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Can Bernese Mountain Dogs Run With You? Tips, Advice, Gear

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Bernese Mountain Dogs may not spring to mind when talking about jogging or running, but it turns out, these dogs can make fantastic running partners under the right circumstances. This article will explain everything about Bernese Mountain Dogs and running, best practices, and safety tips. Let’s get into it!

Bernese Mountain Dogs can go running with you but you must consider the outside temperature, running surfaces, how far you’re going to run, your dog’s age, and current health. Bernese Mountain Dogs can go for much longer hikes or walks, but when running or jogging, shorter distances are recommended.

Everything will be explained below.

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Can Bernese Mountain Dogs Run With You? Really?

When you see a Bernese Mountain Dog, you certainly don’t think they’re going to be a capable running partner. But it turns out, this is far from the truth!

Berner’s were originally bred to herd cattle, pull heavy carts, act as a watchdog, and to be a general companion dog.

This breed, despite being somewhat heavy-set, is very fit and physically capable. Berner’s are not a lazy breed and thrive when receiving daily exercise of around 2 hours.

For decades, people have been running with Berners and they’ve even become known as ideal running partners.

But, it must be said, that Bernese Mountain Dogs are only good running partners, under the right circumstances. And as a responsible dog owner, it’s super important to be aware of when it’s the right time to run with your Berner, and when they should stay at home.

Let’s run through the different factors you need to consider before going for a run with your Bernese Mountain Dog.

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What To Consider First Before Running With Your Bernese Mountain Dog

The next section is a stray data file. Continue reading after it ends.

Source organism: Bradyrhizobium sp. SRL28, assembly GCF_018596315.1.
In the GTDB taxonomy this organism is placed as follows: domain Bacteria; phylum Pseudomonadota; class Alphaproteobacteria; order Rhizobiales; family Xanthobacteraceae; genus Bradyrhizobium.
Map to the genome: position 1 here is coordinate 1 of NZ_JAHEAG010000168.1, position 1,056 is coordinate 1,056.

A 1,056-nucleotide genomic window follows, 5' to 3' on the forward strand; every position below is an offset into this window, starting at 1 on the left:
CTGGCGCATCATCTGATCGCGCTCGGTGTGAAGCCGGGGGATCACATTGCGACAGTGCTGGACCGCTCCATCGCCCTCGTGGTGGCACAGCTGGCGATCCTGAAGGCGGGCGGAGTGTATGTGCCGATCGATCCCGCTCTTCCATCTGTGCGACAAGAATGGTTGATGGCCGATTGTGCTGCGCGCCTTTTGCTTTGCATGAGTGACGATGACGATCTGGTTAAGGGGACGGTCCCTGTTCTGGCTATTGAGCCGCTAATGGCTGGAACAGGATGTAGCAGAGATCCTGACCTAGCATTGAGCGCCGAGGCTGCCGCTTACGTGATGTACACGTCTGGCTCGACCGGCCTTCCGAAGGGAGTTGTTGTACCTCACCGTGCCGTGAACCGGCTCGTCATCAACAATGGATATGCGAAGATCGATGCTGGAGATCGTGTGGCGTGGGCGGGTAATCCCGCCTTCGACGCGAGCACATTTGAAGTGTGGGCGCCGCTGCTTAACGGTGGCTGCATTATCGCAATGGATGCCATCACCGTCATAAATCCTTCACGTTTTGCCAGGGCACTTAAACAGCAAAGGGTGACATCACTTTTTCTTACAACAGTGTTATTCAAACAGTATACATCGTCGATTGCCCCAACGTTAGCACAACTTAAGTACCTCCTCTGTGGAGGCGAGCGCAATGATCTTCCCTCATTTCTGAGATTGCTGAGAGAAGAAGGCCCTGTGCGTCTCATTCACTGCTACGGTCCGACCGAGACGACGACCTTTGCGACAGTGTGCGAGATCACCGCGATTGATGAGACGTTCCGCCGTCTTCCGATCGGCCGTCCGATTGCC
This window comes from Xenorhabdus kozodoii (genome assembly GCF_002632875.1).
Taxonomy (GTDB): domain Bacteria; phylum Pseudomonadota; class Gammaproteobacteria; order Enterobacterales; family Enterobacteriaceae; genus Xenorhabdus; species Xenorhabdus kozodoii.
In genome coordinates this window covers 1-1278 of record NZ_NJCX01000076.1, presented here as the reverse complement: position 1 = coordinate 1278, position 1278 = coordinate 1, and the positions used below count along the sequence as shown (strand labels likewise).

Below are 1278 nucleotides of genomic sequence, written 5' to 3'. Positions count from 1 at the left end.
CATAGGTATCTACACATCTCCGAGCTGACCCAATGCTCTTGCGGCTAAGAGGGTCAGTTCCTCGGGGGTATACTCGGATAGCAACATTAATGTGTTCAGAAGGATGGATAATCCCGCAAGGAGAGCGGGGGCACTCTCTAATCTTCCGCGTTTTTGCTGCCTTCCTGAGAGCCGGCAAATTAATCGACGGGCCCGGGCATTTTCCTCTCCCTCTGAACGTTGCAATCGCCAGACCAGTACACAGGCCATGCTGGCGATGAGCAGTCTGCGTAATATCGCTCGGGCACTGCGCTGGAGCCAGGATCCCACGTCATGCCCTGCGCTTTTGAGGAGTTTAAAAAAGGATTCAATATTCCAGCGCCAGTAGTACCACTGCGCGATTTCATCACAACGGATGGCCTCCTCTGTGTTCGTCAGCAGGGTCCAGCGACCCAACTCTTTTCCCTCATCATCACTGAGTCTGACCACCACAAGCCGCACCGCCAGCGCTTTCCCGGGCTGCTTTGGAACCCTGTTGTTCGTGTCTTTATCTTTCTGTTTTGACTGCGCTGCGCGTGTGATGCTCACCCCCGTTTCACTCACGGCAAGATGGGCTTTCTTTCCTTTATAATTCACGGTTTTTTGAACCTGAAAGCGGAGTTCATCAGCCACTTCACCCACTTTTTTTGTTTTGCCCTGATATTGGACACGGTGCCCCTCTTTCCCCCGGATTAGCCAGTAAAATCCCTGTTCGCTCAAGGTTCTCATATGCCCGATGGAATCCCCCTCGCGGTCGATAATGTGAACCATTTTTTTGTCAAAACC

Knowing when it’s appropriate for your Berner to go running with you is crucial to their physical health and general wellbeing.

There are many instances where your Bernese Mountain Dog would be better off staying at home. Let’s run through the key factors you must consider first.

1. Outside Temperature and Weather Conditions

Running with Berners in warm weather is not recommended. Due to their thick double coat, they typically struggle to stay cool at the best of times, let alone when exercising.

Although there are many Berners out there who are very fit and can tolerate warm weather, it’s generally not advised to go running with them. The risk of dehydration and heatstroke dramatically increases.

20°C (70°F) is likely already too warm, and your Berner would be better off receiving another form of exercise, either less strenuous or during cooler parts of the day.

The ideal running temperature for a Berner would be around 5°C / 40°F (but that may be too cold for you already!)

We are capable of running in much hotter conditions compared to dogs so it’s admittedly easy to think they’re going to be fine too. But this isn’t always the case.

Use common sense, and never push your Berner to go for runs with you in warm weather.

2. Running Surface

Whether you’re running 1 mile or 5 miles, it’s always recommended to run on a softer surface than asphalt or concrete. And the longer your run, the more important this becomes.

Asphalt, concrete, or any kind of pavement will be too hard for the joints and bones after continuous running. Opt for running on grass, mud, or even the sand if you have a beach nearby, the extra cushioning will prevent injuries from repetitive hard landings.

Although younger Berners may not think twice about running on hard surfaces, you know better, and this may be the difference between having joint issues later on in life, or not.

Not only is the surface hard, but the pavement and asphalt can become incredibly hot when in direct sunlight. The paw pads are tough, but sensitive at the same time. If it’s too hot for your hand, it’s too hot for his paws.

Paw pads can even burn and this is incredibly painful and recovery will be slow.

Stick to mud, grass, or sand!

3. How Far Are You Running?

The distance is of course a very important factor when taking your Berner for a run with you.

The distance that your Berner will be capable of running will vary drastically from another Berner. Their age, overall health and fitness, and their previous experience will dictate what distance they can manage.

Conditioned Berners that are in their prime years (2-7) can run for around 5-7 miles and be just fine. Providing the weather and running surface is accounted for.

As your Berner gets older, his physical body will be a little weaker and joint issues become common, so he may only be good for 1 or 2 miles.

Always be sensible and if you plan on going for a long run that you don’t think your Berner can handle, then he should stay at home.

Walking or hiking is a different story, I know Berners who regularly go for 10+ mile walks or hikes and are remarkably fine afterward. Always use good judgment and consider your Berner’s age, current health, and previous experience.

I will cover more about correctly building up your Berner’s running ability in the section below.

4. What’s Your Berner’s Age?